On Dec. 2, Ballard started his two-week internship at the award-winning Cool Springs Fish Bar & Restaurant in Rising Sun, near Dover.

He praised the program that will launch him on a new career path.

“This is another aspect of the Food Bank I didn’t know about,” he said.

The first class of The Culinary School at the Milford Branch will graduate on Tuesday, December 17 at 11:00 a.m. To attend the graduation, please RSVP to Brenda Palomo, Culinary School Program Manager, at (302) 424-3301 ext 107 or bpalomo@fbd.org.

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Food Bank of Delaware accepting applications for Culinary School at Milford Branch

TCS October 2013 MilfordThe second class of the new Culinary School at the Food Bank of Delaware’s Milford Branch will begin on Monday, Jan. 6, 2014. Applications are being accepted until Dec. 19 for interested students.

The Culinary School at the Milford Branch of the Food Bank of Delaware replicates the program that has been in existence at the Newark facility since 2002. Under the guidance of Chef Instructor Tim Hunter, the program provides valuable job training to unemployed and underemployed individuals in Kent and Sussex counties.

Shane Pennell, Milford, a student in the Milford branch’s inaugural class, found a part-time job in the culinary industry early in the training period, and says he enjoys the educational experience The Culinary School provides.

“I don’t miss a day. I’m learning a lot, and I like coming here,” he said.

The 14-week program includes 12 weeks (daytime hours) of hands-on training in basic and high-end kitchen skills, safe food handling and life skills. Students also have the opportunity to become ServSafe® certified. The 12 weeks of training culminates with a two-week paid internship at a food service company. Upon graduation, the Food Bank of Delaware helps place students in entry-level jobs in the food industry.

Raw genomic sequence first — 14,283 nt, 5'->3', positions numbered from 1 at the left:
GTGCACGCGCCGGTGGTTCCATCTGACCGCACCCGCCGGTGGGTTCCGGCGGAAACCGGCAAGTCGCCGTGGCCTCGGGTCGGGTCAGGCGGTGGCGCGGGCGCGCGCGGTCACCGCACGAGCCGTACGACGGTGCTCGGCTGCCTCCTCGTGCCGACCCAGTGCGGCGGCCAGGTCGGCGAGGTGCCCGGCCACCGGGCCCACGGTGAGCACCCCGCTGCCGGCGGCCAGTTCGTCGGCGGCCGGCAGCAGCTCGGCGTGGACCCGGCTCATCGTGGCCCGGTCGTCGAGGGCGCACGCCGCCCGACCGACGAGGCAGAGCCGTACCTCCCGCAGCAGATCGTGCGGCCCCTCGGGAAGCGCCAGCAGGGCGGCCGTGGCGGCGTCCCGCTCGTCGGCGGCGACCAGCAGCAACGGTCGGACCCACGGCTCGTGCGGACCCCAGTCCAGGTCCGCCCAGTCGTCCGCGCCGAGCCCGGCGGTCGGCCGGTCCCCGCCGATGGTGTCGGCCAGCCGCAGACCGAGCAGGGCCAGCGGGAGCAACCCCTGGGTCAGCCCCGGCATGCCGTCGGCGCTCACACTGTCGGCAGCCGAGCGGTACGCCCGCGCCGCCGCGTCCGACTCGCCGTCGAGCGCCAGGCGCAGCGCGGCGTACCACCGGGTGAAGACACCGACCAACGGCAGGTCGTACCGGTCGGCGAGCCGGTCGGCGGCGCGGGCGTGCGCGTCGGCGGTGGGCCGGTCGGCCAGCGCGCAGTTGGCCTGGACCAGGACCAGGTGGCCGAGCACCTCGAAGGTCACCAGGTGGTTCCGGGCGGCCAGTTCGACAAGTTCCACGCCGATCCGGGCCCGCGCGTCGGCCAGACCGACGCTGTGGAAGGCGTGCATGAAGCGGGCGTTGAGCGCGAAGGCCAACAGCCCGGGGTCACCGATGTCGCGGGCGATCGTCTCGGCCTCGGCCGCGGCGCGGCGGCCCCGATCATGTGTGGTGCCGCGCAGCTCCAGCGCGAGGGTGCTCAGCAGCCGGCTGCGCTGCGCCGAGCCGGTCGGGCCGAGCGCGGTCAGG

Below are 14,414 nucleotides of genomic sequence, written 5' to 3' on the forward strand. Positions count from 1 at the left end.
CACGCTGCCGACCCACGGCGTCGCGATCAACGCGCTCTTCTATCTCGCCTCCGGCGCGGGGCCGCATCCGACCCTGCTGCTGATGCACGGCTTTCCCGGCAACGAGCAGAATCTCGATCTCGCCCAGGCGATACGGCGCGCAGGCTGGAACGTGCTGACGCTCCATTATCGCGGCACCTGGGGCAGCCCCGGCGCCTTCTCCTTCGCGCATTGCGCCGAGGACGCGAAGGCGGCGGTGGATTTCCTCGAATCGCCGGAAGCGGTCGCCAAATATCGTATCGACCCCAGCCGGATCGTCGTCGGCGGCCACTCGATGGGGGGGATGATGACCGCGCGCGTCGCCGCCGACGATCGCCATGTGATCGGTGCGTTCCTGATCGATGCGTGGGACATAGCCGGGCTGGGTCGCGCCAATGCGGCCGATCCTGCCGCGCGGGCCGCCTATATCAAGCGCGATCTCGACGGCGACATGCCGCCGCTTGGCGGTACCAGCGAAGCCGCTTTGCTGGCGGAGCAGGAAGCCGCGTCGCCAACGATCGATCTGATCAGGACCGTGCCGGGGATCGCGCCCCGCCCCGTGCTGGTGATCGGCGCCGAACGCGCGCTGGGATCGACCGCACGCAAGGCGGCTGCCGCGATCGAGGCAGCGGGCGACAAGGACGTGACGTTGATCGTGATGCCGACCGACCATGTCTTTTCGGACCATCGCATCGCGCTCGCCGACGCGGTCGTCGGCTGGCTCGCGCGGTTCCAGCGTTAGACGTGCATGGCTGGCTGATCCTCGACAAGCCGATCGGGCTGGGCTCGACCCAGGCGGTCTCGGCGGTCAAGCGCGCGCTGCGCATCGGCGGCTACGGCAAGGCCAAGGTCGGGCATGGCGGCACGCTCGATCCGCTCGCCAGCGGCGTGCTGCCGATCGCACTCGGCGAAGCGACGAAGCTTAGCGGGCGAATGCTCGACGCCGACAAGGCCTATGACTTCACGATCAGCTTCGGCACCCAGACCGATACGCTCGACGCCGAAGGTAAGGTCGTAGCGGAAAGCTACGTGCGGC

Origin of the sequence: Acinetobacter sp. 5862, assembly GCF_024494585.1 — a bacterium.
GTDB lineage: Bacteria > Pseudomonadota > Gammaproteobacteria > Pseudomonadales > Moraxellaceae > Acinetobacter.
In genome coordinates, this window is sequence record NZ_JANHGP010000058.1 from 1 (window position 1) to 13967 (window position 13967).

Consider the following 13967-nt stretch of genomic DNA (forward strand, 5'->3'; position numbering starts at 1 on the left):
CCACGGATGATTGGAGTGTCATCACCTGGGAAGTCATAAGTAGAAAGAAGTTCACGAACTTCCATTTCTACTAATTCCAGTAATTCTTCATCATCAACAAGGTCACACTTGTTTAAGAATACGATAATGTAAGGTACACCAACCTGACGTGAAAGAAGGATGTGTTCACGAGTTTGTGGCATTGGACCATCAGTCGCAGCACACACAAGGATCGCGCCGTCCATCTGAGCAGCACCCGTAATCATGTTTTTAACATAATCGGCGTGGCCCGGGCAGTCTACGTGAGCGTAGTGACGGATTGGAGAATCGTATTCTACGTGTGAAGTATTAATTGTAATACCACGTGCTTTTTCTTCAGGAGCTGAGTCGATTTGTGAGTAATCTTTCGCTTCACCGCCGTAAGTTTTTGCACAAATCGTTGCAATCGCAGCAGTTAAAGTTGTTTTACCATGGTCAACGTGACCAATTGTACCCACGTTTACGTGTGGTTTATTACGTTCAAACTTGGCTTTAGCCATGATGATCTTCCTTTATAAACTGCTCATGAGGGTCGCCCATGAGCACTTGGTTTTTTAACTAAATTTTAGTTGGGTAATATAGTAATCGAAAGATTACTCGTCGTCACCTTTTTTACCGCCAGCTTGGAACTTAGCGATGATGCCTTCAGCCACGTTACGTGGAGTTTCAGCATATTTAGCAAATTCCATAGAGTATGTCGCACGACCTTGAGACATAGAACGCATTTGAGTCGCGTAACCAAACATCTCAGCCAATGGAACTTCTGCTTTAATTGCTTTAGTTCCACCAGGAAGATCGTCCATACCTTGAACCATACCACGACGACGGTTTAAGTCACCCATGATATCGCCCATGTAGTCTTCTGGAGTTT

“We are excited to provide valuable food service training to local residents,” said Food Bank of Delaware Milford Branch Director Chad Robinson. “We know that in order to end hunger in our state we must provide residents with job training that will lead to sustainable employment. The food service industry plays an important role in Delaware’s economy, and we are proud that will be able to provide skilled workers to local businesses in the industry.”

Students interested in applying to The Culinary School must have a high school diploma or GED with a ninth grade reading and math level. The cost to attend is $5,700, however, the Food Bank of Delaware works with each candidate to identify funding sources.

The mission of The Culinary School is two-fold. First students are taught skills that are highly desirable to employers in the food industry and second, these newly-developed skills have the potential to lead to jobs in the industry that provide job security and economic sustainability.

Students are referred to the program through the Criminal Justice Council, Delaware Department of Labor, Delaware Division of Vocational Rehabilitation, Department of Veterans Affairs and other community-based organizations.

For more information or to apply, please contact Brenda Palomo, Culinary Arts Program Manager, at (302) 424-3301 ext 107 or bpalomo@fbd.org.

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Culinary Student Spotlight: Maria Montoya

By Brenda Palomo, Culinary School Program Manager

Every Thanksgiving is a chance for the American people to reflect upon their lives and actively express gratitude. Some days this task is harder than others, considering the news of natural disasters abroad, political discord at home, and in the business of hunger, so much poverty. But somehow, this time of year we are able to come together with our loved ones and be grateful – despite our personal trials and tribulations, notwithstanding the state of the government, and regardless of the negative headlines; heroes in our own tragic stories.

Maria Milford TCS 2 But there’s something to be said for being thankful not only around Thanksgiving, and in spite of hardships, but because of them, all the time, without self-proclaimed martyrdom.

“To complain at all is an embarrassment! It’s so embarrassing when you see other situations. You have to be thankful for every day and thank God, not just for life, not just for your food, but for all the bad things too! Or how else do we learn and grow,” says Maria Montoya, a student at The Culinary School at our Milford Branch. Her tone is dutiful and stern, and so is her attitude in everything she does.